London is home to some of the oldest and best pubs in the world. Some are historic, steeped in tradition, while others put on popular gay nights or serve locally made beers. And at the heart of what makes them worth visiting is their staff – the bar men and women who pull pints, keep locals entertained and often become to be like the closest of families.
Inspired by the 18th century conversation piece and the traditional family portrait, photographer Jan Klos presents Pubs of London, a new series of striking group portraits that introduce viewers to the colourful and dedicated teams behind some of London’s much-loved watering holes.
From The Pub on the Park and The George Tavern, to Wilton’s and the Royal Oak, the exhibition is a lively tour of the places and faces that make London’s pubs the finest to visit for a friendly pint, a mid-week dance or even a jellied eel!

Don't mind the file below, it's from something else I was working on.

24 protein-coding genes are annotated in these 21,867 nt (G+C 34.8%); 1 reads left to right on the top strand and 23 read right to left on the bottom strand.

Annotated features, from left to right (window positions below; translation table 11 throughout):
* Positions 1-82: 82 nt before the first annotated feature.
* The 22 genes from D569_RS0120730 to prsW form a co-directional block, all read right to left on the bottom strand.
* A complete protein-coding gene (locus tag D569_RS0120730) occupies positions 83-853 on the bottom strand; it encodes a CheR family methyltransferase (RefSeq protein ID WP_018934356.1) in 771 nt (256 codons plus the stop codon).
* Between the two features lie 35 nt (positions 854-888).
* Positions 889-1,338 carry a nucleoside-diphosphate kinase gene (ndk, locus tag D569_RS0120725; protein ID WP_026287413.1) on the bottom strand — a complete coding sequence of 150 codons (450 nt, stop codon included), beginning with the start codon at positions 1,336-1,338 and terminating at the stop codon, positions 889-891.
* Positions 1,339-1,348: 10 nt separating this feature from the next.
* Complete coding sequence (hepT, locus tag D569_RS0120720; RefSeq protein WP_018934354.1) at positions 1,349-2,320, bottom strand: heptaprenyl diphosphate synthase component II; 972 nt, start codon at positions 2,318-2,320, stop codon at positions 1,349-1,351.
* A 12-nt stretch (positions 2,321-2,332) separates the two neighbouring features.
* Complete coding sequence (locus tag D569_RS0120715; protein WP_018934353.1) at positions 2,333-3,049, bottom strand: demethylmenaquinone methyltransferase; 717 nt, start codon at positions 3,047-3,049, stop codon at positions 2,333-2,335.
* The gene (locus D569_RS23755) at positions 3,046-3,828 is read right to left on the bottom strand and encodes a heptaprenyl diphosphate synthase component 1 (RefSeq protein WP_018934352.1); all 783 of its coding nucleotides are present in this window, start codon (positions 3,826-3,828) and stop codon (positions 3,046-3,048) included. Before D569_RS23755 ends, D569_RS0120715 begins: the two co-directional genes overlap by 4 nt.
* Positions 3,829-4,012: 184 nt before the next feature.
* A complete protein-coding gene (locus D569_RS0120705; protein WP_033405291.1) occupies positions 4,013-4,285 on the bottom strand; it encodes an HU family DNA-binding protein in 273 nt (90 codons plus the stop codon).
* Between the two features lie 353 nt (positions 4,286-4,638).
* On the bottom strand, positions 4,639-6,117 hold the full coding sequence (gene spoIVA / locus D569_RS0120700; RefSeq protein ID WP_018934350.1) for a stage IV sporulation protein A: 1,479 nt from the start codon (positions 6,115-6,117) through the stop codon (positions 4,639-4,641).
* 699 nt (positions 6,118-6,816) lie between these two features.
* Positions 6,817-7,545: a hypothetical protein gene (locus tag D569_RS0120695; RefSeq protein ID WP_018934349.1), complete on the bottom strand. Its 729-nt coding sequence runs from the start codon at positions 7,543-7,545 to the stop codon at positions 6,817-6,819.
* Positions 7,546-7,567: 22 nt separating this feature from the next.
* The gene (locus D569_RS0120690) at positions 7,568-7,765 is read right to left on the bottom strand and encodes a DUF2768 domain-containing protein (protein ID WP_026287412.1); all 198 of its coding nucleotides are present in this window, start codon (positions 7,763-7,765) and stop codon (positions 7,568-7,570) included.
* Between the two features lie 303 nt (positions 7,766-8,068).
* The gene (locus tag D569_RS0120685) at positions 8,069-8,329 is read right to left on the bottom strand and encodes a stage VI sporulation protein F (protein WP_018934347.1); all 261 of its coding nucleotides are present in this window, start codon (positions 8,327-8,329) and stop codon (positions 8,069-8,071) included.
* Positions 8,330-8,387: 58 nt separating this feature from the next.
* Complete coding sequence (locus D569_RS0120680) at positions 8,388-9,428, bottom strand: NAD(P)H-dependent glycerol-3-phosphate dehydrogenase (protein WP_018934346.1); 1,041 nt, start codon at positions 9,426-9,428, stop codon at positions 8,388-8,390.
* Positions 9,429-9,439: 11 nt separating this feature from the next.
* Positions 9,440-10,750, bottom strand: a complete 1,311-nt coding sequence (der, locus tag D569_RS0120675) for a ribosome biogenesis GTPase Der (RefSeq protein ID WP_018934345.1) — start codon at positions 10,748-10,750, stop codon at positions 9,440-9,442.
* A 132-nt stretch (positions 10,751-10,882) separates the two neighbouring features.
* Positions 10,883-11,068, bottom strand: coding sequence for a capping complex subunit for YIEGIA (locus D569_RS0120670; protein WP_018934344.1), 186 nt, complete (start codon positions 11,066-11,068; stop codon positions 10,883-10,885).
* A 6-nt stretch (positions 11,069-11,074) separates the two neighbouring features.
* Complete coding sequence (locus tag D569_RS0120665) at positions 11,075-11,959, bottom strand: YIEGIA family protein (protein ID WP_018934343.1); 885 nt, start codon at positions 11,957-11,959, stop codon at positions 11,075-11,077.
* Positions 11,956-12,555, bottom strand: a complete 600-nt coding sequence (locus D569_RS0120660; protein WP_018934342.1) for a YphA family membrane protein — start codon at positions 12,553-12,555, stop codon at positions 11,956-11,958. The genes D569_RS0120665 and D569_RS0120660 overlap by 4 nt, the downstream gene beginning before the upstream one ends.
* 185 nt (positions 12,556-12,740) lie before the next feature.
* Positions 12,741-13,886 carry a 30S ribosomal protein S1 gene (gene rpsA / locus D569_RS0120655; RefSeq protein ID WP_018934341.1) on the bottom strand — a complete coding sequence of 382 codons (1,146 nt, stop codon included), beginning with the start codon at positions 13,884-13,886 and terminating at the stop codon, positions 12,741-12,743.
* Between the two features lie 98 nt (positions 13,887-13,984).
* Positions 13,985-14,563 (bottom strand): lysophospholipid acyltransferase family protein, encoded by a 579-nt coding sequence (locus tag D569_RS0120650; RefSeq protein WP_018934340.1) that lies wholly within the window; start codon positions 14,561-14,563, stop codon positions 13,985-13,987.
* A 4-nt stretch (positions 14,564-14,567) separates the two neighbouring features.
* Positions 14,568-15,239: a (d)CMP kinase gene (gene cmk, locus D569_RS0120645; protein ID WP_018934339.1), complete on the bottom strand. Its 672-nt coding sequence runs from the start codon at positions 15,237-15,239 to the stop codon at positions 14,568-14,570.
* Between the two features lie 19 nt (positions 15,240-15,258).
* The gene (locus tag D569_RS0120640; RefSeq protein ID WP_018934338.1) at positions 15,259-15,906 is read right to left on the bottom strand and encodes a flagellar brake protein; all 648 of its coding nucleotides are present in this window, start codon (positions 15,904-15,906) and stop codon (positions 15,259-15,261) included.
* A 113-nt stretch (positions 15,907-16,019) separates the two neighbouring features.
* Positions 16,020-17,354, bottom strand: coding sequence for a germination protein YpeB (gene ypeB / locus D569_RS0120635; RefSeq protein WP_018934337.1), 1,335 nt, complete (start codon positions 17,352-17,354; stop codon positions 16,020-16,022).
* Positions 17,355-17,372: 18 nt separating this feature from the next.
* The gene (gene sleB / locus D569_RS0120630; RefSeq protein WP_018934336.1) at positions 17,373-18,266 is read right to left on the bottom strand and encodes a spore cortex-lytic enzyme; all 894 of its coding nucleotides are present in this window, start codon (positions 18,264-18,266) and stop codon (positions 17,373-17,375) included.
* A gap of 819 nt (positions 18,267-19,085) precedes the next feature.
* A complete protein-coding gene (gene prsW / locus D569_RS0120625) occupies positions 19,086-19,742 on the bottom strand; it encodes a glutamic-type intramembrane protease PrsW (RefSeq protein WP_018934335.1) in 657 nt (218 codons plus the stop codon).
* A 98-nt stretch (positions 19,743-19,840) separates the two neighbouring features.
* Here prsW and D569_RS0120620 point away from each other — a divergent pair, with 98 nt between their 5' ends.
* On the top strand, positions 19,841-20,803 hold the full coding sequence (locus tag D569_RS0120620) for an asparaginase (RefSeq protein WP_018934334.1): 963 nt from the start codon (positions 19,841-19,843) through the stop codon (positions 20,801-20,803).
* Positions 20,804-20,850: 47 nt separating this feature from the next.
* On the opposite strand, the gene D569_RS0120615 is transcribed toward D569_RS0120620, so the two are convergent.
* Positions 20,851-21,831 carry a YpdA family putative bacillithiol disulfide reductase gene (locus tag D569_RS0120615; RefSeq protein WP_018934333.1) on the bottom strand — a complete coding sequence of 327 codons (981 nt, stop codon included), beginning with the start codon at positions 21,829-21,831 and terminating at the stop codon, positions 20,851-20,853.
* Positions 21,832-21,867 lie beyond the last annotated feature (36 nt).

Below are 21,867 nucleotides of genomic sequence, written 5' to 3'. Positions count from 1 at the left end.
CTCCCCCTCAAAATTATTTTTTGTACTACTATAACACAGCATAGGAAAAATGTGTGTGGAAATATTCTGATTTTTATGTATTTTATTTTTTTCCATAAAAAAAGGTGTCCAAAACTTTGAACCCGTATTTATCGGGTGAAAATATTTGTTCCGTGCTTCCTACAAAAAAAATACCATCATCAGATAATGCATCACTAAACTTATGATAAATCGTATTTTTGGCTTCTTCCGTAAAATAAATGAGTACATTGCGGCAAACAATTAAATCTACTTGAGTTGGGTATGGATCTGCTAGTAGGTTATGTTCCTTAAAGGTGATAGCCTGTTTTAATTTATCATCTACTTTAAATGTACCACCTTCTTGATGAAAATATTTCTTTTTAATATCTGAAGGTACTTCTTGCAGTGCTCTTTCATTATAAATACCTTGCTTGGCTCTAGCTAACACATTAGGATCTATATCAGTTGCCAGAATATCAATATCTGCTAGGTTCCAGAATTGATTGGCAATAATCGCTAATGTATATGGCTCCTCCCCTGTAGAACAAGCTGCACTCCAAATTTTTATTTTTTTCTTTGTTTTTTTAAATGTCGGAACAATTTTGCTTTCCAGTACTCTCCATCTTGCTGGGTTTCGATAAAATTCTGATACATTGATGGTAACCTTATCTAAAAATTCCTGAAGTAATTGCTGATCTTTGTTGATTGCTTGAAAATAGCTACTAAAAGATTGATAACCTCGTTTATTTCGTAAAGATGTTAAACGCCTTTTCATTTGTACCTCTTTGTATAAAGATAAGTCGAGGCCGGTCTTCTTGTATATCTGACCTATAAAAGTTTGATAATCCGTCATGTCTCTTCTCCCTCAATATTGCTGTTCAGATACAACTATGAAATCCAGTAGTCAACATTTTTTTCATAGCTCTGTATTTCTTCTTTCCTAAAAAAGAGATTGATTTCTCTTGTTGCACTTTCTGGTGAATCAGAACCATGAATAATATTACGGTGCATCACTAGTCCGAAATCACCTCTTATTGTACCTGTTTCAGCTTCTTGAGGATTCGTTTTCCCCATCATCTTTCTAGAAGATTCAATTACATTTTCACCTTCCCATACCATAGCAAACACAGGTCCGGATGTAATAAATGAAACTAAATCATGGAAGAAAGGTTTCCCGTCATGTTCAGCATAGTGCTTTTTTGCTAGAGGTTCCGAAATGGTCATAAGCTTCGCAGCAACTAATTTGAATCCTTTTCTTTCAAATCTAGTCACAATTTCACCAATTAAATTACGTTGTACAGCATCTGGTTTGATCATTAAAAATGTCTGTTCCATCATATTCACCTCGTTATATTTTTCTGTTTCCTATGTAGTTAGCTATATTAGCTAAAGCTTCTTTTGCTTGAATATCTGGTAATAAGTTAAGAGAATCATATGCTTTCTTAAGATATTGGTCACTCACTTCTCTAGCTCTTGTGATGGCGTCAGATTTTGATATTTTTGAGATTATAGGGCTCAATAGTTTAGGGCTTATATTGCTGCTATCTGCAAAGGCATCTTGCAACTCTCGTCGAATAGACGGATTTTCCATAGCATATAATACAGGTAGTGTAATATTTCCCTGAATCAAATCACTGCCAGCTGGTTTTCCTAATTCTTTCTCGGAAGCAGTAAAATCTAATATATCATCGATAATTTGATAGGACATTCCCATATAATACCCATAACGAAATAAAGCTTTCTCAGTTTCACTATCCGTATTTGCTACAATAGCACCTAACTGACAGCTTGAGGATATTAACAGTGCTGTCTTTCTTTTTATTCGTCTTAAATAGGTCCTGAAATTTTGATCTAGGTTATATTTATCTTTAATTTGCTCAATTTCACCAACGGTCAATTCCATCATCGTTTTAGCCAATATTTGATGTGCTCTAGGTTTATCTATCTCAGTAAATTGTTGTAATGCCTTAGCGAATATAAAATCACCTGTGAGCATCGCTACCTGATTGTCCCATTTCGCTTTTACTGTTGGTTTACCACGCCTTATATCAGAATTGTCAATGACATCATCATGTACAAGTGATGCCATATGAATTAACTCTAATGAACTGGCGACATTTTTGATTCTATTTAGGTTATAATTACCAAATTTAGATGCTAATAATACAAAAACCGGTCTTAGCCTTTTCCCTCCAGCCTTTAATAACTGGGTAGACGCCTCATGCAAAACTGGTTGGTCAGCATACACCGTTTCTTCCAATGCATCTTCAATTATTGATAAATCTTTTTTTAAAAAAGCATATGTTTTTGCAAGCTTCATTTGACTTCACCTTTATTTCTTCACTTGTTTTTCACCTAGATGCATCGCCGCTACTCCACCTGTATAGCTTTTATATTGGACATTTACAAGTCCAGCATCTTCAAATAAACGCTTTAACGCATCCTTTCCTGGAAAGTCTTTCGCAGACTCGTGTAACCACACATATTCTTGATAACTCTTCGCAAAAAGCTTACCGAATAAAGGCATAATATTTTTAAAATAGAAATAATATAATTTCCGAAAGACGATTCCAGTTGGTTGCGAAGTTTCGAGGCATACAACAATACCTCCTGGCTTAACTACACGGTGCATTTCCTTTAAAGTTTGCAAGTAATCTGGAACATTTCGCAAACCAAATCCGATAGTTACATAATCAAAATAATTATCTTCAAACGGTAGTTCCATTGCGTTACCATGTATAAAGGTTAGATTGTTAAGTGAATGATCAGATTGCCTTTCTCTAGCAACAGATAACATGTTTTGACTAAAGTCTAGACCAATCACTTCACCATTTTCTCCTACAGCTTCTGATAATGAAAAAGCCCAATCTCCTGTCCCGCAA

Since 2008 one in five pubs in the UK have closed in the face of a struggling economy, rising alcohol taxes and smoke-free policies. The Times labeled them an ‘Endangered British Species’ and London has seen its share of public houses shut their doors for good. Some of them, including The Nelson’s Head and The Joiner’s Arms feature in this series. Pubs of East London serves to celebrate and raise a glass to London’s public houses and the ‘families’ in them, but it is also a timely record of what the city has lost in recent years.